TPK Rehab – “The Problem is the Problem”

TPK Rehab now has its own site:

2 thoughts on “TPK Rehab – “The Problem is the Problem”

  1. In the big book, there are dozens of stories wherein the writer had a social functioning problem, as you describe, and he or she never connected it to a personal drinking pattern. Sometimes health professionals need to be the one who “puts a name” to the problem, but more effective is when the person comes to it on his own. However, knowing you are a ____________ (fill in the blank) is not a signal that the identification phrase is an identity. It is merely a descriptor, like blue-eyed, or tall. Some people become the descriptor and use it as an excuse to stop growing. My parents were alcoholics, and while the descriptor “Adult Child of Alcoholics” might explain certain paths I have taken or choices I made, it is such a limiting designation that it doesn’t serve. We are all more than our social functioning or choice making choices. Thanks for the post.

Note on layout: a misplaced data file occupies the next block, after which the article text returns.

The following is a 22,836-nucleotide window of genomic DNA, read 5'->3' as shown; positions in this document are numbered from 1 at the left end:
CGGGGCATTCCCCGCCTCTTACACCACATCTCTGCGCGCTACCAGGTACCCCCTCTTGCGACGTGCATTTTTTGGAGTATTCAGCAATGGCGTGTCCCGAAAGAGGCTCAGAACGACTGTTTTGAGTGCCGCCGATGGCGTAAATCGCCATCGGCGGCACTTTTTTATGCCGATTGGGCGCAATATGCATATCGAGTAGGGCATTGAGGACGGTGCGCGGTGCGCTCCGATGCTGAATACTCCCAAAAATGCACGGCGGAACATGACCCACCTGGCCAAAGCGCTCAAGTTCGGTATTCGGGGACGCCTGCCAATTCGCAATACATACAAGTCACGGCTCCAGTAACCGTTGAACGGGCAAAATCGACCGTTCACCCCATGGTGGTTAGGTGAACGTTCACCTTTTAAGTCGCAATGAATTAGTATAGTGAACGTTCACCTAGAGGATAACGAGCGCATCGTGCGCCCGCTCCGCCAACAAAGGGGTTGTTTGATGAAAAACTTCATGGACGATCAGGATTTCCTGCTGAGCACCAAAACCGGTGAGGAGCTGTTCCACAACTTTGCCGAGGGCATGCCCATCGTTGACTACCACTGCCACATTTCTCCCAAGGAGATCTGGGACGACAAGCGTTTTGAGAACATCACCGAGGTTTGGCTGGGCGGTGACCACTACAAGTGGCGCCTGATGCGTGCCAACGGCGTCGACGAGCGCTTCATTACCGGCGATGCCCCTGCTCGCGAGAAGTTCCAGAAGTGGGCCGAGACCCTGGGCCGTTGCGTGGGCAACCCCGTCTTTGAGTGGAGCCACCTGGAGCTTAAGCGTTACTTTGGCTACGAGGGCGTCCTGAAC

• Good points. Thanks for the comments.

      From what others have shown me, recovery terms like Addict and Alcoholic refer to the person’s relationship to a particular substance or substances, the effect those have had and effective ways to manage the situation.

      Sometimes the term addict can be used to simplify a person’s description of an overall tendency to overdo certain activities.

      As you indicate they aren’t useful in describing a person’s totality or as an excuse for continuing harmful behaviour.

      People outside of recovery often do not recognize this and therefore see the use of these terms as stigmatizing. Rather than refusing to use the terms, they might be more helpful in assisting their clients by helping them to understand the proper use of the terms.

      My guess is this is why self-identification within a strength-based setting like a twelve-step program is likely more effective that being given a diagnosis.

      However, I have seen examples where being direct is more effective than beating around the bush, trying to be politically correct. Sometimes a professional needs to call it what it is.

      Thanks again for the comments.


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